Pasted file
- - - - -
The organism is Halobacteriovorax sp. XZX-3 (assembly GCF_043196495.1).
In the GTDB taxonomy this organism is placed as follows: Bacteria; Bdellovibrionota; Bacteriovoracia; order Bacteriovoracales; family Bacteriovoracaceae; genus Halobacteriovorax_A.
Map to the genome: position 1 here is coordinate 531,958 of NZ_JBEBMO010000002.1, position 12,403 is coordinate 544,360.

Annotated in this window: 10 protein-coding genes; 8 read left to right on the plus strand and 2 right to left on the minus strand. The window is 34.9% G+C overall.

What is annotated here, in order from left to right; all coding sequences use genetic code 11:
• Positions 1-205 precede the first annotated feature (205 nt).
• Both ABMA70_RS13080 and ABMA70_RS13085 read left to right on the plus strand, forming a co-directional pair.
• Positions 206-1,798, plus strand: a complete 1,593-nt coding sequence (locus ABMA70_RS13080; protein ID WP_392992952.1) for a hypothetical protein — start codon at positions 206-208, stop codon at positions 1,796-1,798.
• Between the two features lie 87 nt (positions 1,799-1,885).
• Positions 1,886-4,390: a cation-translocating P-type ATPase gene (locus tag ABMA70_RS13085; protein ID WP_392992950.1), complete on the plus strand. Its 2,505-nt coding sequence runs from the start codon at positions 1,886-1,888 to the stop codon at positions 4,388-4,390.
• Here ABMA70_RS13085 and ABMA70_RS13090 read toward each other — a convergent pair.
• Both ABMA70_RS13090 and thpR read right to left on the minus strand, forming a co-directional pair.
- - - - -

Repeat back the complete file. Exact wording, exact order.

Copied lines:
The organism is Halobacteriovorax sp. XZX-3 (assembly GCF_043196495.1).
In the GTDB taxonomy this organism is placed as follows: Bacteria; Bdellovibrionota; Bacteriovoracia; order Bacteriovoracales; family Bacteriovoracaceae; genus Halobacteriovorax_A.
Map to the genome: position 1 here is coordinate 531,958 of NZ_JBEBMO010000002.1, position 12,403 is coordinate 544,360.

Annotated in this window: 10 protein-coding genes; 8 read left to right on the plus strand and 2 right to left on the minus strand. The window is 34.9% G+C overall.

What is annotated here, in order from left to right; all coding sequences use genetic code 11:
• Positions 1-205 precede the first annotated feature (205 nt).
• Both ABMA70_RS13080 and ABMA70_RS13085 read left to right on the plus strand, forming a co-directional pair.
• Positions 206-1,798, plus strand: a complete 1,593-nt coding sequence (locus ABMA70_RS13080; protein ID WP_392992952.1) for a hypothetical protein — start codon at positions 206-208, stop codon at positions 1,796-1,798.
• Between the two features lie 87 nt (positions 1,799-1,885).
• Positions 1,886-4,390: a cation-translocating P-type ATPase gene (locus tag ABMA70_RS13085; protein ID WP_392992950.1), complete on the plus strand. Its 2,505-nt coding sequence runs from the start codon at positions 1,886-1,888 to the stop codon at positions 4,388-4,390.
• Here ABMA70_RS13085 and ABMA70_RS13090 read toward each other — a convergent pair.
• Both ABMA70_RS13090 and thpR read right to left on the minus strand, forming a co-directional pair.